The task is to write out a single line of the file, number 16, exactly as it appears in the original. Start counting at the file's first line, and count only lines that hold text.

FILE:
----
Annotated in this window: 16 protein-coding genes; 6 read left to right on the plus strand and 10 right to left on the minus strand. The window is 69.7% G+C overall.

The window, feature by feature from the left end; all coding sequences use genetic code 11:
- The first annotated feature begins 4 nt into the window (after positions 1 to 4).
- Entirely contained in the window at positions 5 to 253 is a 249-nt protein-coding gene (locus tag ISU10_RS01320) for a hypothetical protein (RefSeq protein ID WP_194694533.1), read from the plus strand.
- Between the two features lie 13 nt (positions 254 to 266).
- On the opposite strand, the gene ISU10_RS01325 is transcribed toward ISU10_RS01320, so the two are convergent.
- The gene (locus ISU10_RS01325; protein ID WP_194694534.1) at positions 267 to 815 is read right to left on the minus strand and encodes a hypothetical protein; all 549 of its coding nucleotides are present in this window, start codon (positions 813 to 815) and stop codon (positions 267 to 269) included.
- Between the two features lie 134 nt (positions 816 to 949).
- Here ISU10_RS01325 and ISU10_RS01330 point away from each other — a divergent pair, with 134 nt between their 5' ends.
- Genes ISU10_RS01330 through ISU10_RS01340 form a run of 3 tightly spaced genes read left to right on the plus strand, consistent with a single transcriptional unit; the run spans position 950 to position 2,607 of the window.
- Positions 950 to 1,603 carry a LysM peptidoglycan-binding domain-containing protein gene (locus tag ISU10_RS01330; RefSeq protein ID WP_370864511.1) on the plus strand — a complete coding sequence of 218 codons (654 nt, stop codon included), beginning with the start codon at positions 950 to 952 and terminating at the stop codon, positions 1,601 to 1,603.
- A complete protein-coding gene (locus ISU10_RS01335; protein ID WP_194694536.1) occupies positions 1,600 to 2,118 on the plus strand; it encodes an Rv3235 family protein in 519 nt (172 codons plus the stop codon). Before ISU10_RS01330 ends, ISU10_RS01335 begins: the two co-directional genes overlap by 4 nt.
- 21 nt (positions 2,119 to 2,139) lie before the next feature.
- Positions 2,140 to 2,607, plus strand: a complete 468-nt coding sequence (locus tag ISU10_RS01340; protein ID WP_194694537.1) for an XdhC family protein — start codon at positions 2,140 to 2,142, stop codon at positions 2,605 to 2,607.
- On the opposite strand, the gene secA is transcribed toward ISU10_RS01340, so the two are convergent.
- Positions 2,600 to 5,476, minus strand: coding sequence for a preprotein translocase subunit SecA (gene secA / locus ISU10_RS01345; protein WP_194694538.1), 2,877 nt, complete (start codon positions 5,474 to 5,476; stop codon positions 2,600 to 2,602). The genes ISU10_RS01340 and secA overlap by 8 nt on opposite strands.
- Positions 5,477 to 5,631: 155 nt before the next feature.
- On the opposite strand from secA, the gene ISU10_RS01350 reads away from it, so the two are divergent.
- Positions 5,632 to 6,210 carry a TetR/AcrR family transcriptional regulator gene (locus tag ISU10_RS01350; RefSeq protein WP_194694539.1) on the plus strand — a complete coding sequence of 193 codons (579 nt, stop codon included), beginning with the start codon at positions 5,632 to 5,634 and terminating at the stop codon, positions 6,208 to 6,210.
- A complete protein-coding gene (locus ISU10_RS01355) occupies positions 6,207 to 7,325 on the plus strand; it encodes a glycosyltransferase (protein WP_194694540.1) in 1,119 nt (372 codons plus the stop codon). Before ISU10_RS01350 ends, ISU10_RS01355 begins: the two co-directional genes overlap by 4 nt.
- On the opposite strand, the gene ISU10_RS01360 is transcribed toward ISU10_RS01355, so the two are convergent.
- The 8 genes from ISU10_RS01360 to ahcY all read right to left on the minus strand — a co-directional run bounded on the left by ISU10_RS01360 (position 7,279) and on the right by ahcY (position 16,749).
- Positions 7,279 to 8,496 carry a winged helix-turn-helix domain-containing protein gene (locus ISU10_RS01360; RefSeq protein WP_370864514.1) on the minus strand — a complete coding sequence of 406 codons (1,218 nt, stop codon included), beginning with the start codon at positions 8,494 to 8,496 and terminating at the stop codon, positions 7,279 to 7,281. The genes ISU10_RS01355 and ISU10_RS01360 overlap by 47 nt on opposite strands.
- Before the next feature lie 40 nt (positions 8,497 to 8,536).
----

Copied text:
- Positions 2,600 to 5,476, minus strand: coding sequence for a preprotein translocase subunit SecA (gene secA / locus ISU10_RS01345; protein WP_194694538.1), 2,877 nt, complete (start codon positions 5,474 to 5,476; stop codon positions 2,600 to 2,602). The genes ISU10_RS01340 and secA overlap by 8 nt on opposite strands.